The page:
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Recommended Conferences for Bulimia Nervosa

Bulimia Nervosa


As per available reports about 10 Relevant Journals, 9 Conferences, and 8 Workshops are related to Bulimia Nervosa.

Bulimia nervosa is a serious, potentially life-threatening eating disorder characterized by a cycle of bingeing and compensatory behaviors such as self-induced vomiting designed to undo or compensate for the effects of binge eating. It can be extremely harmful to the body.The recurrent binge-and-purge cycles can damage the entire digestive system and purging behaviors can lead to electrolyte and chemical imbalances in the body that affect the heart and other major organ functions. The reason for developing Bulimia differs from person to person; known causes include genetic predisposition and a combination of environmental, social and cultural factors.

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Scope and Importance:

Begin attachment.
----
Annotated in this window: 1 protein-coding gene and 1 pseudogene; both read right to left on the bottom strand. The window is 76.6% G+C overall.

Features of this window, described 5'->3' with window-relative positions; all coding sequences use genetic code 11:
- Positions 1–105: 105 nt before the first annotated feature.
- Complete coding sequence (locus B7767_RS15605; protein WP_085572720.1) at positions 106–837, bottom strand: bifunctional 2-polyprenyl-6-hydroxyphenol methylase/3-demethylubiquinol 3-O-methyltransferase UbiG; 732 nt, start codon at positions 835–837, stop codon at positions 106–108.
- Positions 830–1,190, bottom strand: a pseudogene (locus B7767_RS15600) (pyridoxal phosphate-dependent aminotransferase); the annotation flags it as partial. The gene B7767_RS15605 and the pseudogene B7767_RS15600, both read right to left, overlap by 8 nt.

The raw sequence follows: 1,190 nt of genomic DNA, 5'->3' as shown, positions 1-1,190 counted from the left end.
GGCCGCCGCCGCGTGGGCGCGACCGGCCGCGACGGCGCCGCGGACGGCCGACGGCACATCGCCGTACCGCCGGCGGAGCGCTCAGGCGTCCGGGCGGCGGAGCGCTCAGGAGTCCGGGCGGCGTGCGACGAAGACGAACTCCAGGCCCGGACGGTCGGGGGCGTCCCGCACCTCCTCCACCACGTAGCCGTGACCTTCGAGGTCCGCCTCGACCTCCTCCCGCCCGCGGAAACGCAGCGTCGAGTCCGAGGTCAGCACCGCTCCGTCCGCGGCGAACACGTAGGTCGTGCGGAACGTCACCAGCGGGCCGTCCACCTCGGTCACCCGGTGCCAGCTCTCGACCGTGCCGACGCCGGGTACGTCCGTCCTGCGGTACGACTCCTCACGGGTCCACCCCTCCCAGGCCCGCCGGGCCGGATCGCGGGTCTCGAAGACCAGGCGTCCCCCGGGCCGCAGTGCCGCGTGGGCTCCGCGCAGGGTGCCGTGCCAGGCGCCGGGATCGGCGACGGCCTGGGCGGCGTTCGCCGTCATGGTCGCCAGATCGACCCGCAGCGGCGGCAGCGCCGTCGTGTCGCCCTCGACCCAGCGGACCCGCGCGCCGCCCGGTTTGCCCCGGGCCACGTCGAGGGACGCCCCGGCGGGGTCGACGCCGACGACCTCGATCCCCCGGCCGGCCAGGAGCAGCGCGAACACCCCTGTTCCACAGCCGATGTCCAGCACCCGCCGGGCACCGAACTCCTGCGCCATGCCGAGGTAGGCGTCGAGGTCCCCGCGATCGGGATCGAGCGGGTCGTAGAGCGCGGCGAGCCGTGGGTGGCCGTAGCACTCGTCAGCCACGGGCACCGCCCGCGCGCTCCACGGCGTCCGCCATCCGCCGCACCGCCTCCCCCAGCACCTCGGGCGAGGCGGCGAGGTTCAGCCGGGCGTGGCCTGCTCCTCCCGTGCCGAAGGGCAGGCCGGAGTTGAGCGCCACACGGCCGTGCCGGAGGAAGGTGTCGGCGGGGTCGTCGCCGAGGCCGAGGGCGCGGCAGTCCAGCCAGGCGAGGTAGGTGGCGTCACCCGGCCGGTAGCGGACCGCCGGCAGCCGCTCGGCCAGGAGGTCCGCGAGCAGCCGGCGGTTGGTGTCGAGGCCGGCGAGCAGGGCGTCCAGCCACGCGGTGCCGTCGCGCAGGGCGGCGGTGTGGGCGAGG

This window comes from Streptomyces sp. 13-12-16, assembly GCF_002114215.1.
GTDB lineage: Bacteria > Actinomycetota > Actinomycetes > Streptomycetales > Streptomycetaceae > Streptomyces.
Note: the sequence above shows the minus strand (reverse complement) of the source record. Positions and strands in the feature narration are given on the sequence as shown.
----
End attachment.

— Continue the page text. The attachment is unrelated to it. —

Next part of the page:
Bulimia Nervosa Conference provides the scope for opportunities to learn about the progress on the eating disorder by international scientists and academicians. Bulimia runs in families being more common among those having a close relative with the condition. The percentage of risk that is estimated to be due to genetics is between 30% and 80%. Other risk factors for the disease include psychological stress, cultural pressure for a certain body type, poor self-esteem, and obesity. Living in a culture that promotes dieting and having parents that worry about weight are also risks. Diagnosis is based on a person's medical history. However, this is difficult as people are usually secretive about their binge eating and purging habits. Thus, attention is required towards the overall clinical assessment of bulimia and awareness is needed to be spread about the consequences of this health disorder.